Everton should not "panic" in their managerial search by appointing Sam Allardyce, says former Toffees midfielder Leon Osman.
The ex-England boss has been strongly linked with succeeding the sacked Ronald Koeman at Goodison Park.
Allardyce, 63, says he has not had any contact with the club but would be interested in talking to them.
"I'm not sure it's panic time just yet regards to getting in Sam Allardyce but I'm not the guy in charge," Osman said.
Speaking to BBC Radio 5 live, Osman, who won two England caps during a 16-year spell on Merseyside, disputed whether former Crystal Palace manager Allardyce is the man to match Everton's ambition under billionaire owner Farhad Moshiri.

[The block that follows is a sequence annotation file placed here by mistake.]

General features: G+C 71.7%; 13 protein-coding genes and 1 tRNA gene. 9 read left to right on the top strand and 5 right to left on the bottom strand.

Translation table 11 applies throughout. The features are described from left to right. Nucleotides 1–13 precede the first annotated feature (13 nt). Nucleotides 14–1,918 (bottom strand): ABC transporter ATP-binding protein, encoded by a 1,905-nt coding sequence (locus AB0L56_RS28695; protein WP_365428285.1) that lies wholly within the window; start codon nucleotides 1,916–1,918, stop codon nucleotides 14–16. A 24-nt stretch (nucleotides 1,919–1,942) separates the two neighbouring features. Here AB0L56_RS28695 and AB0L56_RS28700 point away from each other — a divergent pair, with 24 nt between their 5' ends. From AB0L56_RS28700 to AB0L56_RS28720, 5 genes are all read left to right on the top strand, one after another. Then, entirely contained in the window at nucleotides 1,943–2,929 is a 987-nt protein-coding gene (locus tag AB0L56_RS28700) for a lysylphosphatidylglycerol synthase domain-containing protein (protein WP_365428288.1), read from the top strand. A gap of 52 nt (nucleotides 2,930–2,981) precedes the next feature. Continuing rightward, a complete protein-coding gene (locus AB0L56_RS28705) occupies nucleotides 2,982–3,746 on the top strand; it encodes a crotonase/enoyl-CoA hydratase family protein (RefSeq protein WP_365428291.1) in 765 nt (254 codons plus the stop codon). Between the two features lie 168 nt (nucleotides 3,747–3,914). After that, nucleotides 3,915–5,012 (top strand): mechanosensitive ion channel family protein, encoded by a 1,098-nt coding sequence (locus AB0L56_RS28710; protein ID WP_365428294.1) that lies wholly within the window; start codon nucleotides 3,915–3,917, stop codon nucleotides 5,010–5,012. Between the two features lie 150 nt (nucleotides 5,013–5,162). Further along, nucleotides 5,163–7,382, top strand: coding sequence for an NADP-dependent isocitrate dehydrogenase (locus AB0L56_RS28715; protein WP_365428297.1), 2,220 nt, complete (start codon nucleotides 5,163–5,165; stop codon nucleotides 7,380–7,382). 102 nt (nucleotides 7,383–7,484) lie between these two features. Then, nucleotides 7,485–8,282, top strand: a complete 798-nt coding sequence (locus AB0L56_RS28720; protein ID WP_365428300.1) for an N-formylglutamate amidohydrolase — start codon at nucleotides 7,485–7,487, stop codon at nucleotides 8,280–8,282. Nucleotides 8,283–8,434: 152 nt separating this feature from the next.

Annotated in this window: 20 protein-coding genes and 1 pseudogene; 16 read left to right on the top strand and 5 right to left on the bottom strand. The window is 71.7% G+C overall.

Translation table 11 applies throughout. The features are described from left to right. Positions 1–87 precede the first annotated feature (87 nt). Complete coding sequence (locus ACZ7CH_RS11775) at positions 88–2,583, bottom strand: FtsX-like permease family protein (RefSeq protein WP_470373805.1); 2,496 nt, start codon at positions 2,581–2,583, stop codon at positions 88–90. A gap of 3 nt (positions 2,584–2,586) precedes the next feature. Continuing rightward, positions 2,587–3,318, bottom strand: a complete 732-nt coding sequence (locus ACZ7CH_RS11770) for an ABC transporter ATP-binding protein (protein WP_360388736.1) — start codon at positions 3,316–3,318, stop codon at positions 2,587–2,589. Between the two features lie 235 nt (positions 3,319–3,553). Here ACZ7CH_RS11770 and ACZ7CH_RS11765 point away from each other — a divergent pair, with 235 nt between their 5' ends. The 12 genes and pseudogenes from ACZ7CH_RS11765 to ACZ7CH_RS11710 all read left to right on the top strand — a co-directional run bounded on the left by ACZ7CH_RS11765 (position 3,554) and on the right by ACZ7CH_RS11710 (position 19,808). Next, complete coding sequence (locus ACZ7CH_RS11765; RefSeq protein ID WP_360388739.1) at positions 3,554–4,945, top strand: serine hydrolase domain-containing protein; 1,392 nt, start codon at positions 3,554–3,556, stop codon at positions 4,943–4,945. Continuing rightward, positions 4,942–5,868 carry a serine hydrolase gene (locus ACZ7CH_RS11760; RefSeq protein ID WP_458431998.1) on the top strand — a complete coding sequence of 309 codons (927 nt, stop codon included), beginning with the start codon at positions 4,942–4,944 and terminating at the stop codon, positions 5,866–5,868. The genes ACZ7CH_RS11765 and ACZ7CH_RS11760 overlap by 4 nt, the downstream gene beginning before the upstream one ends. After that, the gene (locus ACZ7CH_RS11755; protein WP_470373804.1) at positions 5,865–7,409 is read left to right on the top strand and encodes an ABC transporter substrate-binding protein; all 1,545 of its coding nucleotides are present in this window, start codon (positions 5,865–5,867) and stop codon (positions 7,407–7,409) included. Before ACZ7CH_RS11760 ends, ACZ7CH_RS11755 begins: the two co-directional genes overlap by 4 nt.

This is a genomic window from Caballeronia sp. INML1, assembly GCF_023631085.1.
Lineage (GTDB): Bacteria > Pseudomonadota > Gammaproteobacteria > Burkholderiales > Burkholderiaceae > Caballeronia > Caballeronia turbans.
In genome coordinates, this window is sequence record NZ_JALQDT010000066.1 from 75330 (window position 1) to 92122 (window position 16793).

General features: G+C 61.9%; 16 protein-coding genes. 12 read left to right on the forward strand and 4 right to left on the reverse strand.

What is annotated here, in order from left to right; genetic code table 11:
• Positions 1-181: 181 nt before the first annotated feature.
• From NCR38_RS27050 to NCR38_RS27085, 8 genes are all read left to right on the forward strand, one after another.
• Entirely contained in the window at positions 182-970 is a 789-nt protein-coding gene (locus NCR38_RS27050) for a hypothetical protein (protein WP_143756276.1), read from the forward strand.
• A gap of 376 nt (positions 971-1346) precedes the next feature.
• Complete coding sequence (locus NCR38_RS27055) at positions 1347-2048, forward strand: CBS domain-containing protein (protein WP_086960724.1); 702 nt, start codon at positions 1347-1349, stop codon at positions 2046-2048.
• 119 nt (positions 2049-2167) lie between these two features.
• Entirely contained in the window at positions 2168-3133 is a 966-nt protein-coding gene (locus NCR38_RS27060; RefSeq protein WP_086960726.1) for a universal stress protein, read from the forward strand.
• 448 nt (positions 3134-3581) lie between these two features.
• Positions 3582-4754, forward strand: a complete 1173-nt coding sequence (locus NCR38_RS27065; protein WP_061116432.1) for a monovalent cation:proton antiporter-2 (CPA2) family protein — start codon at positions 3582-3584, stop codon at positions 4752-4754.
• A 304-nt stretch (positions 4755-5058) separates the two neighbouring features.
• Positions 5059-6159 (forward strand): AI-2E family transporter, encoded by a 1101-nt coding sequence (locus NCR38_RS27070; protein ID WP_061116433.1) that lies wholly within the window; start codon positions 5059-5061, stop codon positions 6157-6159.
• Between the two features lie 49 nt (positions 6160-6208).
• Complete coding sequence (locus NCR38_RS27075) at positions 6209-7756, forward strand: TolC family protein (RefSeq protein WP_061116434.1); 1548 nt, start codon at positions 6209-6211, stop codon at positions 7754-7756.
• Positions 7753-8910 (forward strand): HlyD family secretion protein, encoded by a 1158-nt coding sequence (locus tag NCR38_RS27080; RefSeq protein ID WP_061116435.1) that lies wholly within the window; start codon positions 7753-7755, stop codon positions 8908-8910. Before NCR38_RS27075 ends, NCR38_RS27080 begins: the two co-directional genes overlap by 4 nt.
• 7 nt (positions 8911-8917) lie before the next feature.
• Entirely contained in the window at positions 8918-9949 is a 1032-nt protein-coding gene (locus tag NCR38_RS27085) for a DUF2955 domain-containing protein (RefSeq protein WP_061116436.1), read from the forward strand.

He said: "Sam Allardyce is a guy who you bring in to shore up the gaps and make sure teams don't go down. He's developed that type of reputation.
"Whether he's the guy who can take your team into the top six, which only three or four months ago Everton were trying to do, will remain to be seen."
Speaking to Talksport on Tuesday, Allardyce denied reports he has already met with the Everton board about becoming their next manager but said he was open to talks.
"It's like everything else, if somebody comes calling, there's the opportunity to speak," he said.
Everton moved away from the Premier League's bottom three on Sunday after their dramatic 3-2 win over Watford, sealing by a late Leighton Baines penalty.
Afterwards, the former left-back said the players are behind caretaker manager David Unsworth, who Moshiri has said is also in the running for the job on a permanent basis.